Since we’ve started inviting them into our homes, many of us have began casting a wary eye at our smart speakers. What exactly are they doing with the constant stream of audio we generate, some of it coming from the most intimate and private of moments? Sure, the big companies behind these devices claim they’re being good, but do any of us actually buy that?
It seems like the most prudent path is to not have one of these devices, but they are pretty useful tools. So this hardware mute switch for an Amazon Echo represents a middle ground between digital Luddism and ignoring the possible privacy risks of smart speakers. Yes, these devices all have software options for disabling their microphone arrays, but as [Andrew Peters] relates it, his concern is mainly to thwart exotic attacks on smart speakers, some of which, like laser-induced photoacoustic attacks, we’ve previously discussed. And for that job, only a hardware-level disconnect of the microphones will do.
To achieve this, [Andrew] embedded a Seeeduino Xiao inside his Echo Dot Gen 2. The tiny microcontroller grounds the common I²S data line shared by the seven (!) microphones in the smart speaker, effective disabling them. Enabling and disabling the mics is done via the existing Dot keys, with feedback provided by tones sent through the Dot speaker. It’s a really slick mod, and the amount of documentation [Andrew] did while researching this is impressive. The video below and the accompanying GitHub repo should prove invaluable to other smart speaker hackers.
Continue reading ““Alexa, Stop Listening To Me Or I’ll Cut Your Ears Off””
[Andrew] recently got the authorization to install Linux on his work PC, and he was looking for a way to control his music without relying on keyboard shortcuts to do so. Additionally, he wanted an unmistakable visual cue when he received messages in Pidgin, so he decided to build an external input/notification box.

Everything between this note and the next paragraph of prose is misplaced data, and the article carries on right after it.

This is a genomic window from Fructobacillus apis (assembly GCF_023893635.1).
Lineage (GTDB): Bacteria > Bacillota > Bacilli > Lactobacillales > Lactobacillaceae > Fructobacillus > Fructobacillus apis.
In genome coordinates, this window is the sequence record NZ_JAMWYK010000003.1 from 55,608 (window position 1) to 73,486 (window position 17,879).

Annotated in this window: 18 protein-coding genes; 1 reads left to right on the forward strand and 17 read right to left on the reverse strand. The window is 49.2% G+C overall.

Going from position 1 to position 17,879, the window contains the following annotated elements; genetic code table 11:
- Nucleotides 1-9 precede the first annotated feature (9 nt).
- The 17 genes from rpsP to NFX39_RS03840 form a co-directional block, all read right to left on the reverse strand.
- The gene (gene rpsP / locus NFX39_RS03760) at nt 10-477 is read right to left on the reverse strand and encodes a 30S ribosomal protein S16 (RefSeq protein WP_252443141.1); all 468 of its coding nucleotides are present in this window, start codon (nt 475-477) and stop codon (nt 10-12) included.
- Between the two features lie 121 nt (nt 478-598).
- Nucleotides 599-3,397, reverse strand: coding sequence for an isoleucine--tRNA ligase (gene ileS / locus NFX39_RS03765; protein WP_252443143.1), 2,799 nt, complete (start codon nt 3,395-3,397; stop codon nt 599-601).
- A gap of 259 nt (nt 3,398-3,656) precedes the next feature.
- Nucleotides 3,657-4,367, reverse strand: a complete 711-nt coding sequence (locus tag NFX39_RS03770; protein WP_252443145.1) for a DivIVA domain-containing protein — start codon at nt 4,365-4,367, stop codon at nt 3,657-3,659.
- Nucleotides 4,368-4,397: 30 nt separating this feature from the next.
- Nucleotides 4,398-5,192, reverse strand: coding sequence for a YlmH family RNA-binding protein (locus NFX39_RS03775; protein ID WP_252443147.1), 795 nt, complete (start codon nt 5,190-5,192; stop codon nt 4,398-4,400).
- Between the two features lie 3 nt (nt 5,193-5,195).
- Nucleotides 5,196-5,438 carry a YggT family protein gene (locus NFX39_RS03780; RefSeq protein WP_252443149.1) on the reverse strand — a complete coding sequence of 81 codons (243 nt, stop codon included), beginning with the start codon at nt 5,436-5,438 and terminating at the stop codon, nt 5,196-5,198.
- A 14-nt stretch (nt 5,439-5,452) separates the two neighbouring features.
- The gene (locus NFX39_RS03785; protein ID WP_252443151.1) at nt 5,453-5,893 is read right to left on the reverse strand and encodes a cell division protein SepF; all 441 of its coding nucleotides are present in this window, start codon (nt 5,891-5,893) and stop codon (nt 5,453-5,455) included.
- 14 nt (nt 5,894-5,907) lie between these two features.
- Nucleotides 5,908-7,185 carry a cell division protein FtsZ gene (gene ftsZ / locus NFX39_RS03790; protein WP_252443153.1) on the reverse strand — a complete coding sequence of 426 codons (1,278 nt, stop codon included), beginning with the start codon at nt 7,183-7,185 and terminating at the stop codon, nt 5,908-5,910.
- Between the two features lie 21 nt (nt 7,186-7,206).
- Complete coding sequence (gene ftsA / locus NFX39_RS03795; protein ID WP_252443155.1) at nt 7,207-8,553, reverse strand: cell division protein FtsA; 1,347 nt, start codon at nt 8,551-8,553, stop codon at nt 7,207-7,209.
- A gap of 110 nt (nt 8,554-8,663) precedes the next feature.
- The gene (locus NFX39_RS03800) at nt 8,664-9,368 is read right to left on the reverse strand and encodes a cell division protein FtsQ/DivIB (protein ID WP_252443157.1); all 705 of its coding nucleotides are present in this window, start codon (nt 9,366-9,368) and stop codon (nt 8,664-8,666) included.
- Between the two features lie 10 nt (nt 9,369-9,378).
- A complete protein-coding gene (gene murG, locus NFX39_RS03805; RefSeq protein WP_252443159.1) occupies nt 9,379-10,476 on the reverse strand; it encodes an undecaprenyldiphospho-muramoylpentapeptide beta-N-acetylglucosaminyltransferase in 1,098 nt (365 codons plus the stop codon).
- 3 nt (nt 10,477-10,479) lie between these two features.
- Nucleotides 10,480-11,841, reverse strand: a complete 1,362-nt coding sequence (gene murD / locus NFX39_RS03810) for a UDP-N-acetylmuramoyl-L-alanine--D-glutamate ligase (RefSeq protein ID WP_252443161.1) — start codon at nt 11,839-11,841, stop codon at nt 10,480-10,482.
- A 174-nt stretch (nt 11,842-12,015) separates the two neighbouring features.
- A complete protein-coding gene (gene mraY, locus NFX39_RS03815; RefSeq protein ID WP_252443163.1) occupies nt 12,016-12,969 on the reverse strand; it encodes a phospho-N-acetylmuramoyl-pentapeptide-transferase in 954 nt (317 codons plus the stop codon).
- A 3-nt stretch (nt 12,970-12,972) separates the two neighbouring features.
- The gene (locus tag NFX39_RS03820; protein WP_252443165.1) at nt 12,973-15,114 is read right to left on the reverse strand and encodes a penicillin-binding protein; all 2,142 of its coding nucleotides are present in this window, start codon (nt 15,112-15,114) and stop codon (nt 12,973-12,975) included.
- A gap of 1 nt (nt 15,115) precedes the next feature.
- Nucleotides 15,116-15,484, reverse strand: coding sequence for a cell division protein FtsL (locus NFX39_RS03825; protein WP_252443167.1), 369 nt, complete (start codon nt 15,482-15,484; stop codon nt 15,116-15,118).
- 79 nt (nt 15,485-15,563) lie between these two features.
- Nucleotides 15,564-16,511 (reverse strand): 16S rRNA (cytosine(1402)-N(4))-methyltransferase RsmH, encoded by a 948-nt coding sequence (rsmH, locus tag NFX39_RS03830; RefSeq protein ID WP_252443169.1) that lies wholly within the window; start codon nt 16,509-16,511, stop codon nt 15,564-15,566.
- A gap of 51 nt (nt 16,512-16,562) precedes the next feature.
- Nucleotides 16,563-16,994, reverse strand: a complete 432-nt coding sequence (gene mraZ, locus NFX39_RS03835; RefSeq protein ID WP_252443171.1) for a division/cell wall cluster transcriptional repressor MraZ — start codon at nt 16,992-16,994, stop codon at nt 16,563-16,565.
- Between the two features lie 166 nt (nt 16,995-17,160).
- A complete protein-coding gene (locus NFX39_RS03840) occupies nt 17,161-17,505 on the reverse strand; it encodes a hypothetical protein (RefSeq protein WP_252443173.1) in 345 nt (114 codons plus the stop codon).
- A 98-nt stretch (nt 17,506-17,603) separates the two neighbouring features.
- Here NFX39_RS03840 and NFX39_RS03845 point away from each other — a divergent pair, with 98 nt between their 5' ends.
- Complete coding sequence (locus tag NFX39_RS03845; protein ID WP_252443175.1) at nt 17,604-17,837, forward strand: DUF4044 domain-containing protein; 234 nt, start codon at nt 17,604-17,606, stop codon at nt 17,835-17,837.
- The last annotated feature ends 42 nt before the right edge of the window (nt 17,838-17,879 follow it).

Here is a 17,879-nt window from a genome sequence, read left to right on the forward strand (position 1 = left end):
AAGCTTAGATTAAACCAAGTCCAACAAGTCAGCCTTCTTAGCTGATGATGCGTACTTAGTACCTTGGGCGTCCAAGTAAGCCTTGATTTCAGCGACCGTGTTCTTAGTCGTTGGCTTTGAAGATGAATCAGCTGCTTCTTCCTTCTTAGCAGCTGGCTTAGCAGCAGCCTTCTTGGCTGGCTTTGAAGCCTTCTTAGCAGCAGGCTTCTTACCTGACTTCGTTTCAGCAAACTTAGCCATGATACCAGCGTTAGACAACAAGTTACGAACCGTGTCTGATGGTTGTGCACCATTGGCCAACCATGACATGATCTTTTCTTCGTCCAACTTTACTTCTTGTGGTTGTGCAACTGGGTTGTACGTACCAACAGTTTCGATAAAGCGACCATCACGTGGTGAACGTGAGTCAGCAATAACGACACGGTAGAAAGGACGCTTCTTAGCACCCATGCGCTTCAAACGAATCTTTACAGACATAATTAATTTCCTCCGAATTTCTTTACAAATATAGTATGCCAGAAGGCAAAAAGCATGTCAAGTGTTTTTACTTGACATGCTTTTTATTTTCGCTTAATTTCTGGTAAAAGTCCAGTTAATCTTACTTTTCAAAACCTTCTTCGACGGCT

The control box, quite literally, is a cardboard box in which [Andrew] crammed some components he got way back when from the crew at Seeed Studio. A Seeeduino serves as the brains of his control panel, interfacing with his PC over USB. He uses a set of 4 touch sensors and a potentiometer to control the MPD, allowing him to easily switch tracks, pause his music, control the volume, and lock his computer with a simple touch. A side-mounted RGB LED lights green to show that the system has received his commands successfully, pulsing a bright blue whenever a message arrives via Pidgin.
While the case isn’t exactly pretty, it is small, recycled, and takes up very little desk space. [Andrew] says that it works great, and he has made his code available on github if anyone is interested in using it.
We think of the Arduino as a rapid prototyping tool but we never thought of it as an FTDI breakout board before. [Ihsan Kehribar] wrote a quick post to show how it’s done. You’ll find an FTDI chip on Arduino boards that have a USB connector. It’s used to handle the USB communications on one side, and TTL serial communications on the other. The serial pins from the chip are mapped to the UART on the AVR chip, and in turn they appear on the pin headers for easy connections. Just load up a really simple sketch(available from Ihsan’s post) to make sure the processor doesn’t get in the way and you’ve got yourself an FTDI breakout board. If you happen to have a Seeeduino there’s even more functionality as the board has a selector switch that allows you to choose between 5V and 3.3V levels.
This doesn’t hold true to the newest generation of Arduino, as those board have replaced the FTDI chip with an ATmega8U2. That’s basically and ATmega8 with native USB handling… fancy.
Here’s another adafruit product launched today: a prototyping shield that compensates for the Arduino’s stupid oddly spaced headers.
Related: The Seeeduino has an alternate row of headers with protoboard friendly spacing.
Make has assembled a buyers guide for the many different types of Arduino devices. The Arduino is an open hardware platform designed to make prototyping easily accessible. The design allows for other people to modify, expand, and improve on the base, and many people have started producing their own versions. The guide features a lot of the hardware we’ve covered in the past like the LilyPad, Arduino Pro, Sanguino, Duemilanove, Ethernet Shield, and Freeduino.
Out of the pack, the Seeeduino (pictured above) definitely caught our eye. It’s a low profile SMD design much like the Arduino Pro. They’ve taken advantage of the space saved by the SMD ATmega168 by adding more useful headers. In addition to the ICSP, you get the pins in UART order and an I2C header. Vcc is switch selectable for 3.3 or 5volts. The reset switch has been moved to the edge plus two additional ADC pins. Our favorite feature is the new spacing on the digital pins. Arduino digital pin headers have an inexplicable 160mil gap between the banks. The Seeeduino has the standard row for shield compatibility, but has an additional row spaced at standard 100mil spacing for use with protoboard. At $23.99, it’s competitively priced too.